A fresh break from tradition
Modern Southern brides often hold a wedding day tradition in which the groom is not to see the bride on the wedding day in her bridal gown prior to the wedding ceremony. If he does see her in the dress beforehand, the couple may have bad luck in their marriage, the superstition states.
While many brides hold true to this convention and forbid the groom to even so much as know the color of the dress, most do not know from where the tradition originated.
In the middle ages when marriages were arranged the bride and bridegroom could not see each other prior to the wedding and had often never met. Hence, if they were to have seen one another, they may realize the other is unattractive and would run from the idea of marriage. This tradition continues today and it adds unnecessary stress to an anxious bride.
Here’s how most traditional weddings occur in the South from the perspective of a photographer.
Wedding couples today spend tens of thousands of dollars at a minimum for their special day but all too often the couple is in a frenzied haste going from place to place without a chance to reflect on all that is happening. The newlyweds rush from the kiss at the alter/ceremony site down the aisle and then circle back up to the front to pose in place for 20-45 minutes all the while guests are beginning to enjoy the cocktail hour or reception food.
They arrive to the reception often hungry and tired of being photographed only to be greeted by the reception coordinator who instructs them they have three minutes before their first dance. One event after another of orchestrated dances, cake cuts and traditions leads to couple to finally have their “grand exit”. Before the couple knows it, their celebration with friends and family they’ve eagerly awaited is over, save their “first” night together.
After photographing some 250 plus weddings in the United States, most of which have been in the South, I have often thought there must be a better way, at least in regards to the photography. After a little research, I realized that many weddings throughout the U.S. as well as in Australia are nearly full day events in which the ceremony occurs in late morning or early afternoon followed by an extended break at which time the newlyweds and wedding party do fun, relaxed, romantic outdoor portraits filled with laughter, celebration, charisma, running, jumping, etc. During this extended break, everyone has a chance to cool down and refresh, especially the newlyweds. The break is followed by an evening reception.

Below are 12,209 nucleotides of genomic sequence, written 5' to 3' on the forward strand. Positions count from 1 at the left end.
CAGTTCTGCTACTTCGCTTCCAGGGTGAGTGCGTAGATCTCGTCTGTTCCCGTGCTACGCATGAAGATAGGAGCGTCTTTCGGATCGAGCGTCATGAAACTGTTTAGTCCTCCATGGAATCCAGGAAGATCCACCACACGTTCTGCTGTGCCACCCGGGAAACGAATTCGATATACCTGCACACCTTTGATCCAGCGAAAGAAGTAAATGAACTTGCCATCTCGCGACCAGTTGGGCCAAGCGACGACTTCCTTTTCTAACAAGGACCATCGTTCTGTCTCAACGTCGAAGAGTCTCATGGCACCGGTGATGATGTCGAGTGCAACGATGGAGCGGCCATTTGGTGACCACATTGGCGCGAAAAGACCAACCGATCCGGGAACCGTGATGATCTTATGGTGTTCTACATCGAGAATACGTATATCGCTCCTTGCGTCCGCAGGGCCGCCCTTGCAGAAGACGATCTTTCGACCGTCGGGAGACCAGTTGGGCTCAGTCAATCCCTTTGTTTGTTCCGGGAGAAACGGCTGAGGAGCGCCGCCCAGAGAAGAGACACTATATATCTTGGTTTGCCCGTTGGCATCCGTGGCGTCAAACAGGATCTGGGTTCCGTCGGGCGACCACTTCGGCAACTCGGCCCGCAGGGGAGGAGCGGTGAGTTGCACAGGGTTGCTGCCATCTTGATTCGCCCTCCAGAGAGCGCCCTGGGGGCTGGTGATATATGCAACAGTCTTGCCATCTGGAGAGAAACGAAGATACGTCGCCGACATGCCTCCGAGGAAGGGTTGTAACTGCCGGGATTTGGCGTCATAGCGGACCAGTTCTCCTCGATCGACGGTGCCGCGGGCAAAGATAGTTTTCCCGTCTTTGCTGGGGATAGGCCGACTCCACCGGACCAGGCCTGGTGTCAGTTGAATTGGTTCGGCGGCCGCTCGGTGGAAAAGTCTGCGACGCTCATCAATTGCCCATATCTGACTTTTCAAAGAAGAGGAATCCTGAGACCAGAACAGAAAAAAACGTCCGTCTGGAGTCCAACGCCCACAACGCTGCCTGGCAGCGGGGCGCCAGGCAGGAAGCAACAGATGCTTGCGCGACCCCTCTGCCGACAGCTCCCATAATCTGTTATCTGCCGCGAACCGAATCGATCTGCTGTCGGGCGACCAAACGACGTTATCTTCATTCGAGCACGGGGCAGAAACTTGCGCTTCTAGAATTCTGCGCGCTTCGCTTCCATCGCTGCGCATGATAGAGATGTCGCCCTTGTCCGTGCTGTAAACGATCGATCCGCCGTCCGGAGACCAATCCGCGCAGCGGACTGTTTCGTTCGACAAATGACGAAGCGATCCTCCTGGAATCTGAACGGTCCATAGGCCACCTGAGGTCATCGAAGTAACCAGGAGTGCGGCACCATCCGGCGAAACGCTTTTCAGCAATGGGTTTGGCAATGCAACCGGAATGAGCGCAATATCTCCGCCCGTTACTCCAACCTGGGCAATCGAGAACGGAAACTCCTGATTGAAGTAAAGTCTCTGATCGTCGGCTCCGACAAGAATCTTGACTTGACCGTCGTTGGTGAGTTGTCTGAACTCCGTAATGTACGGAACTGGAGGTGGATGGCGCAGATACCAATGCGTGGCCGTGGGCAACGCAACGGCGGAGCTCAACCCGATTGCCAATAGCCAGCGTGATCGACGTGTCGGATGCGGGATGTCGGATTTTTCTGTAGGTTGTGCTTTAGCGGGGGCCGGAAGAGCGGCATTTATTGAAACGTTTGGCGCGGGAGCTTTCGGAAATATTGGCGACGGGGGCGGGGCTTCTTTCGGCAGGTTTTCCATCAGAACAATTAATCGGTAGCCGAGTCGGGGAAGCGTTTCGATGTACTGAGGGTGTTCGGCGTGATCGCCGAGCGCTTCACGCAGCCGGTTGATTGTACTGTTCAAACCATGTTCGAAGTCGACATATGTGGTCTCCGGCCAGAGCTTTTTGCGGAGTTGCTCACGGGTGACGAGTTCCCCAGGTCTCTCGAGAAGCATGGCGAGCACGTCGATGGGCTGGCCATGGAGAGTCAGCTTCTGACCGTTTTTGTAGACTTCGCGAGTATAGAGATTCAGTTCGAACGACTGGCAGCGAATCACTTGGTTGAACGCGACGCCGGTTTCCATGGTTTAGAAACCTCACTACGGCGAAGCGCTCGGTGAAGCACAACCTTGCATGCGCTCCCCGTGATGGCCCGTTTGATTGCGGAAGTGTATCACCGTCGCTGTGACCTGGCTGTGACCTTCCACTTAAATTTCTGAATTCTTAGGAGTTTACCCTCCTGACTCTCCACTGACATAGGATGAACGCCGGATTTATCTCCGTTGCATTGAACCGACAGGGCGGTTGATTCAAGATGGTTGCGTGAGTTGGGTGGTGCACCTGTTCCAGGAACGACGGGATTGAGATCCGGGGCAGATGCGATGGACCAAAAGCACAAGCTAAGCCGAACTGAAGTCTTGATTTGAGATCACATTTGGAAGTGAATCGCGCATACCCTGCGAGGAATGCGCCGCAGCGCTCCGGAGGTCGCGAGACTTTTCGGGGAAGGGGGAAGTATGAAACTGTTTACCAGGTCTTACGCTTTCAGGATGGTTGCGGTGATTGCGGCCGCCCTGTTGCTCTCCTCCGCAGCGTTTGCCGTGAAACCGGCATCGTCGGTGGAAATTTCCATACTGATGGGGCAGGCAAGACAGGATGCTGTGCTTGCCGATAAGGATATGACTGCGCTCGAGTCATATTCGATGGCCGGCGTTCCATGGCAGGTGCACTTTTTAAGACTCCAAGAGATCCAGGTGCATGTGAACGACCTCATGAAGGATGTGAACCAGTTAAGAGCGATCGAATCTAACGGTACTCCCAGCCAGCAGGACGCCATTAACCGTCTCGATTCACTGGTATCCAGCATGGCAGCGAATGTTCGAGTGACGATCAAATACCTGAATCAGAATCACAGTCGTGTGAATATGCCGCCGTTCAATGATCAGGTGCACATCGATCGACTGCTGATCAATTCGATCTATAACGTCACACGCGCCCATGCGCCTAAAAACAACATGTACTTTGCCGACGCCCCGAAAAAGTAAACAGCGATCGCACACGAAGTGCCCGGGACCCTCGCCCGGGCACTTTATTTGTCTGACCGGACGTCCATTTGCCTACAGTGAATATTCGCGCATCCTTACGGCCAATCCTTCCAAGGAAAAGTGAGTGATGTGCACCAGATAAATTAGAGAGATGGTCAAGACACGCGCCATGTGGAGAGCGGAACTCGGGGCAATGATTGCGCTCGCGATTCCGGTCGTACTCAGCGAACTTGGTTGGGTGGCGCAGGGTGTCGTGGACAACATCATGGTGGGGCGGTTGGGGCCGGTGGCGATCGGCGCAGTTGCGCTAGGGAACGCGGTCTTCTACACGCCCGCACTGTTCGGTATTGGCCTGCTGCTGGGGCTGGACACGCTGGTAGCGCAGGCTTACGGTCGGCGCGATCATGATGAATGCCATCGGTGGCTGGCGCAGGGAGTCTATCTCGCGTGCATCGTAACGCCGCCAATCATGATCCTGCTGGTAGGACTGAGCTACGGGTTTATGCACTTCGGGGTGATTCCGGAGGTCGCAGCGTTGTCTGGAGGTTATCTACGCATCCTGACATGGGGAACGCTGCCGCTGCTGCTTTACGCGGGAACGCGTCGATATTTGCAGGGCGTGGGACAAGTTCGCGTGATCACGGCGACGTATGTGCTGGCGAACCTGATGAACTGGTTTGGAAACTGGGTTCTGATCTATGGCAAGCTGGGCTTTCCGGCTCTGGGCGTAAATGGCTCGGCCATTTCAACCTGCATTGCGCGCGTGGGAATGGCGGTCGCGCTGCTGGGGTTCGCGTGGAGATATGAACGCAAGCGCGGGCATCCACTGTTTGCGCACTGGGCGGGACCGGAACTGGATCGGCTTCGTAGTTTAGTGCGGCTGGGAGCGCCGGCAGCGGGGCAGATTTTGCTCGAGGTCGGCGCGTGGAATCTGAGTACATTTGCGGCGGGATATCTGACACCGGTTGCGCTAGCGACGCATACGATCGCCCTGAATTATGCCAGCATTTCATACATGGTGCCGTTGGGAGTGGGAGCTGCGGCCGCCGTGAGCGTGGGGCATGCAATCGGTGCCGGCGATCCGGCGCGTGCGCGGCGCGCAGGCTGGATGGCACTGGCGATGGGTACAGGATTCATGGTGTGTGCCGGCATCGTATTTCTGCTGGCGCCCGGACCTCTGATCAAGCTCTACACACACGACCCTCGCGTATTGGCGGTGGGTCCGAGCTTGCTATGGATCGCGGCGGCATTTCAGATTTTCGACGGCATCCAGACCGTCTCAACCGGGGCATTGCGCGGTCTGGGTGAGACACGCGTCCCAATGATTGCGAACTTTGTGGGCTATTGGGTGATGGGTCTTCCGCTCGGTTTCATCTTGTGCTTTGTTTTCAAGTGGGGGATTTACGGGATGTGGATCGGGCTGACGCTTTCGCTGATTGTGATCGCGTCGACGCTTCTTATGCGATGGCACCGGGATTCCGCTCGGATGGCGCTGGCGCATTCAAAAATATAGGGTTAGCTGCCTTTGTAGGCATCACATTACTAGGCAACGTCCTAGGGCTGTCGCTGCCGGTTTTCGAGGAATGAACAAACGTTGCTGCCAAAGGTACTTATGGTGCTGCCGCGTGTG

While many couples may not opt for this extended wedding celebration, there is another way to do it. That method is the “first look”. While this is a break from tradition in the South, many couples nationwide prefer this method when compared to the hustle and bustle they’ve seen at their friends’ weddings.
Here’s the setup: I arrange to have the groom already on location in a secluded, photogenic setting with his back turned away from the area where the bride will enter. The bride will come up behind the groom and tap him on the shoulder, at which point I am off to the side photographing the look on his face, forever capturing that beautiful moment in which he first lays his eyes on the bride. It’s very much the same moment that would happen at a traditional ceremony, but the difference is, instead of doing it in front of a large audience who expects a certain outcome, you are in private and truly free to express your most intimate emotions.
The only one there besides you is me, off to the side with a telephoto lens capturing the unscripted moments which unfold naturally. After several minutes of the bride and groom talking, hugging and laughing together I then do some very relaxed formal portraits of the soon to-be-married couple.
1. Your day will flow much easier, thus being more enjoyable and memorable.
2. Photographer will get the most creative and artistic wedding pictures possible because there’s simply more time.
3. You still get to surprise your groom in a private, romantic setting — all captured in pictures. It can be in a church, field, park, lake or dark alley.
4. After your special moments together, everyone (the couple, wedding party and family) is photographed while they’re most relaxed and fresh.
5. You won’t miss any part of your cocktail hour nor reception. Just kiss and head out to party! There’s no mad rush to the reception.
6. The wedding events happen naturally after the ceremony instead of the photographer bothering you to get the formal photos.
7. You’ll be more relaxed during the formal photos and the ceremony. The key to good photos is to be relaxed. Bottom line, you’ll love your photos more.
Here’s a link to a wedding slideshow in which the couple opted to do the “first look”:
Anne & Mark wedding photo slideshow at Houmas House in Darrow, LA